The Houston Chronicle published an article in February on a topic that lawyers who handle hail damage claims need to know about. The title of the article is, Insurers, Plaintiffs Lawyers Square Off In Austin Over Hail Storm Bill.
Lobbyists representing insurance companies are pushing legislation they say will prevent premium increases by weeding out “abusive” lawsuits over damages caused by hail and other storms in what is shaping up as a battle royal with consumers and plaintiffs’ lawyers.
Gov. Greg Abbott raised the stakes when he used his State of the State address earlier this week to proclaim that “hailstorm litigation is the newest form of lawsuit abuse.” He urged the Republican-controlled legislature to send him a bill that he can sign into law to limit those types of lawsuits.
The looming clash pits insurance industry lobbyists and their allies from Texans for Lawsuit Reform, the group that has championed “tort reform” for several years, against the Texas Trial Lawyers Association and Texas Watch, a nonprofit consumer group, which contend the industry’s bill is designed to boost profits and restrict consumer access to the courts.
A recent report by the state Department of Insurance said there has been an increase in the rate of hail and windstorm claims in which policyholders sue insurers. Through 2011, the lawsuit rate was about one in 1,000 claims, or 0.1 percent. That has jumped since 2012 to one in 50 to 60 claims, or about 1.5 to 2 percent.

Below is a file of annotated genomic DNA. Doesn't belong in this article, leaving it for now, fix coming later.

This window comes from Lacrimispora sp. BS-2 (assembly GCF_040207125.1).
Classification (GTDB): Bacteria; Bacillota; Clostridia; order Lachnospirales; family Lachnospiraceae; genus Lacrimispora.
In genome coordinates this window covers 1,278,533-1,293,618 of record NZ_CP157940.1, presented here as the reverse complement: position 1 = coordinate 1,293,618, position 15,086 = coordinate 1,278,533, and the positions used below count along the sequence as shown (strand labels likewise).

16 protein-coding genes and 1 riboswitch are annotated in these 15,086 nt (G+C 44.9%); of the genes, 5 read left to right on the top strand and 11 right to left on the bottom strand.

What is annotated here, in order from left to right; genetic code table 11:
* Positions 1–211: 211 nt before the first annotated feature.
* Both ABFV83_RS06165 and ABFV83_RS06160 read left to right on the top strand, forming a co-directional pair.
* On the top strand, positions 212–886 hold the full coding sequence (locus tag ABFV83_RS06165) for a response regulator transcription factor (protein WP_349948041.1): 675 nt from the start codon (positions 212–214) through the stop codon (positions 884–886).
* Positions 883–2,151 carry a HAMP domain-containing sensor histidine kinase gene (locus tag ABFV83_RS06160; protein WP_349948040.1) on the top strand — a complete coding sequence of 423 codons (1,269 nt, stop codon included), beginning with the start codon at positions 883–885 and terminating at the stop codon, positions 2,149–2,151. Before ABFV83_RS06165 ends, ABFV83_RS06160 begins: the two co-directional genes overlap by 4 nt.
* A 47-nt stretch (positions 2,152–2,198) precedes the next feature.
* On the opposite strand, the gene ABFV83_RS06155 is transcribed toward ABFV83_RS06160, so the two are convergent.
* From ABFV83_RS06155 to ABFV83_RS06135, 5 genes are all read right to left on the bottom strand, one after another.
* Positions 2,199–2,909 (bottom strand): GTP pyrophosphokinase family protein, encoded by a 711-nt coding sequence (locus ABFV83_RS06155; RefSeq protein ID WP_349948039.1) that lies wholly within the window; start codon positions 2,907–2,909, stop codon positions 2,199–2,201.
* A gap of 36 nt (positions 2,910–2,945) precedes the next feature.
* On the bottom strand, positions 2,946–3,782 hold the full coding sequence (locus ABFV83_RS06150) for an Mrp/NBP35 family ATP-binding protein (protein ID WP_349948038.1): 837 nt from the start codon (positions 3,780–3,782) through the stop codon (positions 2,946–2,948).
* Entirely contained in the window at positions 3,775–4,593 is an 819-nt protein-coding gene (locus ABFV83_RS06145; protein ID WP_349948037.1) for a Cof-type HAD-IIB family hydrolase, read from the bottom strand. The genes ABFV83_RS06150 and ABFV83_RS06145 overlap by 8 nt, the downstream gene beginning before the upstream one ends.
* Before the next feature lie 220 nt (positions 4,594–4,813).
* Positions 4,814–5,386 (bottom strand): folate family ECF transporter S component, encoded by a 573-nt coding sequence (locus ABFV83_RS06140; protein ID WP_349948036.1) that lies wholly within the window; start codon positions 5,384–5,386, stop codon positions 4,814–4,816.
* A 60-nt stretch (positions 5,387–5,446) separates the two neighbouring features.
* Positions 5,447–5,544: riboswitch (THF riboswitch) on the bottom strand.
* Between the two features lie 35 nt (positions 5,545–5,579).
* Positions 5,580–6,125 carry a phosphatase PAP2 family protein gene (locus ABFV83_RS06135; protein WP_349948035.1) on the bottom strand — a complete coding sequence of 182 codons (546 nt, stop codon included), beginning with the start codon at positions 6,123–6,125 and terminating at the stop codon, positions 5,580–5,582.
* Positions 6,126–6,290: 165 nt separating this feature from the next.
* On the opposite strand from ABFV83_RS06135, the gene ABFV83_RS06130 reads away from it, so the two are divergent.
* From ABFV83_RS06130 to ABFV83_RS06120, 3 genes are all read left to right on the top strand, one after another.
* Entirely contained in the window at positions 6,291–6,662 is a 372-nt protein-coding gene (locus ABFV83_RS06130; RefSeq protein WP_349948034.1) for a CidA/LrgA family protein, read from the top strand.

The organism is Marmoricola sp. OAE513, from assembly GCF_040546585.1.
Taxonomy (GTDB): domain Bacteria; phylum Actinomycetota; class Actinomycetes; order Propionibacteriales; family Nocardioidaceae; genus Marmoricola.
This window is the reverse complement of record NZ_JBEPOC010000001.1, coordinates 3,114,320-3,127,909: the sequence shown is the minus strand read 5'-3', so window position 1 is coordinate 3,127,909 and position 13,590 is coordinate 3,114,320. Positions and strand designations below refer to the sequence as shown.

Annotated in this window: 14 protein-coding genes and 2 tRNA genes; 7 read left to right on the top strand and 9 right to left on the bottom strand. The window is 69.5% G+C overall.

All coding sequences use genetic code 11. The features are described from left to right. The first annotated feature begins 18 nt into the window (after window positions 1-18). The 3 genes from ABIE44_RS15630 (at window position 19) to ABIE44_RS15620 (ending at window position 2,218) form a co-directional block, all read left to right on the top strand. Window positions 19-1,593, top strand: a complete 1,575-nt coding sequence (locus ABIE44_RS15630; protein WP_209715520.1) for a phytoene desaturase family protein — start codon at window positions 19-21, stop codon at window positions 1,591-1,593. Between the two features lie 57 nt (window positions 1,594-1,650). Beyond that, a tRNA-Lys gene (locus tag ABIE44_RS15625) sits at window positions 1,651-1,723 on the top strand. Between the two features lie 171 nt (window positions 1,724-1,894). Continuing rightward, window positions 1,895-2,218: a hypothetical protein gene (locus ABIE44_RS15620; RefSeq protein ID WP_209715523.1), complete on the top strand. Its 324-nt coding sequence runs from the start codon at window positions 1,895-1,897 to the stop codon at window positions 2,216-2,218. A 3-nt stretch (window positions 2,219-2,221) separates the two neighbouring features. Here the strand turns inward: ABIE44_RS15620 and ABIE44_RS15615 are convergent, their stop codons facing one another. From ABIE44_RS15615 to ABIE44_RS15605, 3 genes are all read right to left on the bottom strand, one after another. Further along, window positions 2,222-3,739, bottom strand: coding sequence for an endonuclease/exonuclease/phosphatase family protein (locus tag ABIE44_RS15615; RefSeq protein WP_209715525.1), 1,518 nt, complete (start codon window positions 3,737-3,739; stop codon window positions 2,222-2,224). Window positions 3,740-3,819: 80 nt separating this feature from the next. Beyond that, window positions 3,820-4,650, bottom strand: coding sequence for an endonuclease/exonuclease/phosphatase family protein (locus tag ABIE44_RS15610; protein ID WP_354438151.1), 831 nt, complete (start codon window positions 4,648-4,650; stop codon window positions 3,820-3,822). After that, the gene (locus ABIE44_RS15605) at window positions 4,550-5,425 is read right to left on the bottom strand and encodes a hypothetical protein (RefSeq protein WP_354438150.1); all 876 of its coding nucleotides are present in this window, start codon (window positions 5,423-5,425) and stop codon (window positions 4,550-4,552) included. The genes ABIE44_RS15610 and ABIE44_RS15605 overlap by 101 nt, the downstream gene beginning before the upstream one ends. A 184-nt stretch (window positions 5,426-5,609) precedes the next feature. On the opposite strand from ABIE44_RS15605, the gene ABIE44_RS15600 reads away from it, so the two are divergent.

The data did not show a pattern of rate increases, but the Department of Insurance added: “Rates follow losses, however, so companies may not have reflected expected costs for hail litigation in their rates yet.”
Sen. Kelly Hancock, R-North Richland Hills, plans to soon file a new version of a bill limiting hail suits. He is chairman of the Business and Commerce Committee, which likely means the legislation will move faster than two years ago.
The legislation is expected to make major changes to two sections of the state’s insurance code that penalize insurers for unfairly settling claims and not promptly paying them. The bill would make it harder for plaintiffs’ attorneys to name adjusters and agents as defendants to prevent lawsuits from being transferred to federal courts. Such “venue shopping” would be curtailed, the TLR says, by allowing insurance companies to assume the adjusters’ and agents’ liability.
The legislation would lower the penalty interest rate insurance companies have to pay when they have been found to have denied or underpaid a legitimate claim. But it would maintain the state code’s strict liability provision so that property owners can get penalty interest from insurance companies when they fail to pay a legitimate claim “timely and fully.” Property owners would also still be able to receive attorney fees from their insurers.
Beyond penalty interest, the legislation would contain a series of provisions making it harder and less lucrative for plaintiffs’ attorneys to sue insurance companies, according to the TLR.